Companies that are publicly traded could see shareholder values impacted, potentially affecting directors and officers coverage, he said. There could also be allegations of false advertisement that could impact general liability policies.
“There are a lot of ways these claims could come about,” Ware said.
The manufacturers would likely be primary targets, but retailers may be exposed as well.
According to Ware, retailers are generally contractually indemnified and held harmless in the event of any claim or litigation due to a fault in a product.
But he pointed out, “As a retailer selling that product in your store, you will still have defense costs and could incur indemnification if [these manufacturers] don’t have the wherewithal to withstand the kind of class action suits that are coming their way.”
If the manufacturers are overseas, that may also make the retailers more attractive to plaintiff’s attorneys.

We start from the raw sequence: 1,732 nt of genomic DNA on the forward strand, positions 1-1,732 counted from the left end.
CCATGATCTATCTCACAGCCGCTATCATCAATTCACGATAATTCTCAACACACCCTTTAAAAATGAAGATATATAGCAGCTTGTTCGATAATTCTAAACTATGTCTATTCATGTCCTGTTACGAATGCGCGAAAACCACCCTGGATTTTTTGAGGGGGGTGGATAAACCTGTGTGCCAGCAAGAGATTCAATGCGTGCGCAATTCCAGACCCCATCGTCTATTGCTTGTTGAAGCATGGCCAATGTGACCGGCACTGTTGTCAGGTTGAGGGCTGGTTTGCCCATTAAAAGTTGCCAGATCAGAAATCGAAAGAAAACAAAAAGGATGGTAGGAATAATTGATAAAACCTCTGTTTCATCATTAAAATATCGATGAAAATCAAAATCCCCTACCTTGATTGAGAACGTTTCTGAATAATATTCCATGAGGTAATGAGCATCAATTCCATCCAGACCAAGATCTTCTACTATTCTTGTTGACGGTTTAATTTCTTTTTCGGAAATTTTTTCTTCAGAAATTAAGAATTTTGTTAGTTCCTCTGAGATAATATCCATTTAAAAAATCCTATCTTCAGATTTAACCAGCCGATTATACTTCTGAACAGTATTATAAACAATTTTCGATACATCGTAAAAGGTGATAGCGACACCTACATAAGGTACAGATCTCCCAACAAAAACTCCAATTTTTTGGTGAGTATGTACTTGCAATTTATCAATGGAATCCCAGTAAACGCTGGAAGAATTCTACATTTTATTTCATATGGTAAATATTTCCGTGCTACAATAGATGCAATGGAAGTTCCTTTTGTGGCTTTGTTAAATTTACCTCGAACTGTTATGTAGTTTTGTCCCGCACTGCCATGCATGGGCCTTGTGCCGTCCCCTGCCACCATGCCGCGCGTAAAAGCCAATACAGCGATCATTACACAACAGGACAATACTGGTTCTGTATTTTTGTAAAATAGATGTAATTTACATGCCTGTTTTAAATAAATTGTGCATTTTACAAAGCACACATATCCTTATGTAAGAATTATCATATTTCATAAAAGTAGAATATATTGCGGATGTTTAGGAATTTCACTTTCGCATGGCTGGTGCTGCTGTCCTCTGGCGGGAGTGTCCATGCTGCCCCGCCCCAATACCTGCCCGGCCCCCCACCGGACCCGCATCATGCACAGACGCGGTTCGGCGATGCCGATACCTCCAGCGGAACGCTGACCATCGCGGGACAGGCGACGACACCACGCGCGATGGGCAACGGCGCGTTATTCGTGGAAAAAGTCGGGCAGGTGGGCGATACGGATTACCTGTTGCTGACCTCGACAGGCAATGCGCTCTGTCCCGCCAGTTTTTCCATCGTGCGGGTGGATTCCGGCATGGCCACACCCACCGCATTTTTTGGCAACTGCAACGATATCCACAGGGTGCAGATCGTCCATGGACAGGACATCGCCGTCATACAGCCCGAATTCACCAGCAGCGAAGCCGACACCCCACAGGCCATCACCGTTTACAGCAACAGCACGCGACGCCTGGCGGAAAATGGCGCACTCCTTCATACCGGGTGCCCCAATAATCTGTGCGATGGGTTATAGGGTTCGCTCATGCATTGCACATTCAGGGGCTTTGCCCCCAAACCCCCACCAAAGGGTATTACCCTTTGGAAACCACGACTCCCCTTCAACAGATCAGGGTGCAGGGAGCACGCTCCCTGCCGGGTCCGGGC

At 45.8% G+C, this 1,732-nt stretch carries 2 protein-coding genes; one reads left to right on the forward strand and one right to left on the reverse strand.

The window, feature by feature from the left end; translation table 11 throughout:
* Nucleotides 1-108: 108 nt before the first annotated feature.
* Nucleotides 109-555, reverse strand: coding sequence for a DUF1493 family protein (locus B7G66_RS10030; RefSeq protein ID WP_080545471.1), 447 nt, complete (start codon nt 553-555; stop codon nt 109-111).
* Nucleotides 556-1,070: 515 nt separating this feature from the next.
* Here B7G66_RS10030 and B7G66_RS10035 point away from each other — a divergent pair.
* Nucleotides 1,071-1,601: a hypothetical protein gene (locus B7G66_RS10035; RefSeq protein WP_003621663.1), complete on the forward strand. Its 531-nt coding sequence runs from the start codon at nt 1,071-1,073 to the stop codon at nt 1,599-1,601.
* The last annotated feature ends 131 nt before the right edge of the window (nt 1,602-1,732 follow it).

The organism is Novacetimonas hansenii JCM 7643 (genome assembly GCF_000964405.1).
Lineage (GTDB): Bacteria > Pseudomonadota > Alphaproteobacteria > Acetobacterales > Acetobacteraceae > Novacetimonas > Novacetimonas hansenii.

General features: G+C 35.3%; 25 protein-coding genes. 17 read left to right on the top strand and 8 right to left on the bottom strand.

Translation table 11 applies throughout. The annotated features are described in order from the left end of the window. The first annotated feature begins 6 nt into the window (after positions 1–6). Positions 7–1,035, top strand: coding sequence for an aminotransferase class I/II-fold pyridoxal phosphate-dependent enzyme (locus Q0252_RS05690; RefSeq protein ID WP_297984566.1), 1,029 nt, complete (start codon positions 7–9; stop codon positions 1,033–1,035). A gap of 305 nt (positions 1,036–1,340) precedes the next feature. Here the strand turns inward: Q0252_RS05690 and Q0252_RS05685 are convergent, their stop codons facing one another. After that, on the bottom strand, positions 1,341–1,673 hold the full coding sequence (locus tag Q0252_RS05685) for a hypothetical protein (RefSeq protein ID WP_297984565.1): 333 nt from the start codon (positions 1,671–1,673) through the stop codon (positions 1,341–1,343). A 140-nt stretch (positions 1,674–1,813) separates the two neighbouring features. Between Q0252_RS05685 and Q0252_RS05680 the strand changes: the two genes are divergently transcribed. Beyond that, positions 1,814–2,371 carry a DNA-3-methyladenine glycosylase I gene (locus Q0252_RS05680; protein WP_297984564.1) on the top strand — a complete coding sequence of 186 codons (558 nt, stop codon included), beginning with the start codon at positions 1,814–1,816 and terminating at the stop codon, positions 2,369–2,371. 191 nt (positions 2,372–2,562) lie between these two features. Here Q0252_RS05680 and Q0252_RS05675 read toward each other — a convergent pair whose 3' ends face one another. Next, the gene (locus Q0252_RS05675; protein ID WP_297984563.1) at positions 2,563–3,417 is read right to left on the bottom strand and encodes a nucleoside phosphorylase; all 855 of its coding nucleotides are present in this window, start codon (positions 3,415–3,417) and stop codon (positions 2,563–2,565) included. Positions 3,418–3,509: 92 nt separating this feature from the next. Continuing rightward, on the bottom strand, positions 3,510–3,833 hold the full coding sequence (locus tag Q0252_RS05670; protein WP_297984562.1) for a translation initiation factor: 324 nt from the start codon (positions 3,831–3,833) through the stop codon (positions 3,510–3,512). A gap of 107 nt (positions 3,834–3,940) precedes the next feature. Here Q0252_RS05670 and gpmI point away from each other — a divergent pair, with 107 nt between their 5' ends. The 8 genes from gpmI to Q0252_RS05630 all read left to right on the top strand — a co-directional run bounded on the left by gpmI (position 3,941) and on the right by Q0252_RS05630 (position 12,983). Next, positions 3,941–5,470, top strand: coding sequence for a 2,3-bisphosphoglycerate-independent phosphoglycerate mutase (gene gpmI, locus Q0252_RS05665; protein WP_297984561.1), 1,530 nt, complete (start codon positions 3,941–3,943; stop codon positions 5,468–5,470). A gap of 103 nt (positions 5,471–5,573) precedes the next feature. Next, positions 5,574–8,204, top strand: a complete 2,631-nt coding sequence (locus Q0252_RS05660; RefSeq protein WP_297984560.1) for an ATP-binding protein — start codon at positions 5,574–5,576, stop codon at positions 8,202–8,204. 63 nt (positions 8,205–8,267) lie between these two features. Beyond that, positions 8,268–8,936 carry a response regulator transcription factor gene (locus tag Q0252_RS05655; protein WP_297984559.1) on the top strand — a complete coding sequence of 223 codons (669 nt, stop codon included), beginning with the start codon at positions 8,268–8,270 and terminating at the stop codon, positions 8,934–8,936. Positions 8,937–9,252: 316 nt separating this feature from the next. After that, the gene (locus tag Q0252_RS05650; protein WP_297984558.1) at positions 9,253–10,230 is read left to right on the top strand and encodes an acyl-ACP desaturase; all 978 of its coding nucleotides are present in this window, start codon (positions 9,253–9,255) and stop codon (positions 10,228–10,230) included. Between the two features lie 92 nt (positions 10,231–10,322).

Either way, the party ultimately on the hook may be the manufacturer’s or retailer’s insurer. If the labeling discrepancies were due to outright fraud, as opposed to human error or equipment failure, that would trigger exclusions to coverage.
But such fraud may not be easy to prove.
“A court of law would have to judge that there was truly a fraudulent act and that they did it intentionally,” said Ware.
“Until fraud is proven, I don’t think these carriers are going to be able to walk away from it.”
“In any major litigation, carriers will point to exclusions to reserve their rights. So could you envision a situation where someone is reserving their right based on that? Yes. But I think that’s a stretch and I think they would have a hard time upholding that exclusion.”
And litigation could be quite costly.
“There’s a lot of ways these claims could come about, but I think in order to prove this, it’s going to take a little bit of time and a lot of litigation costs,” Ware said.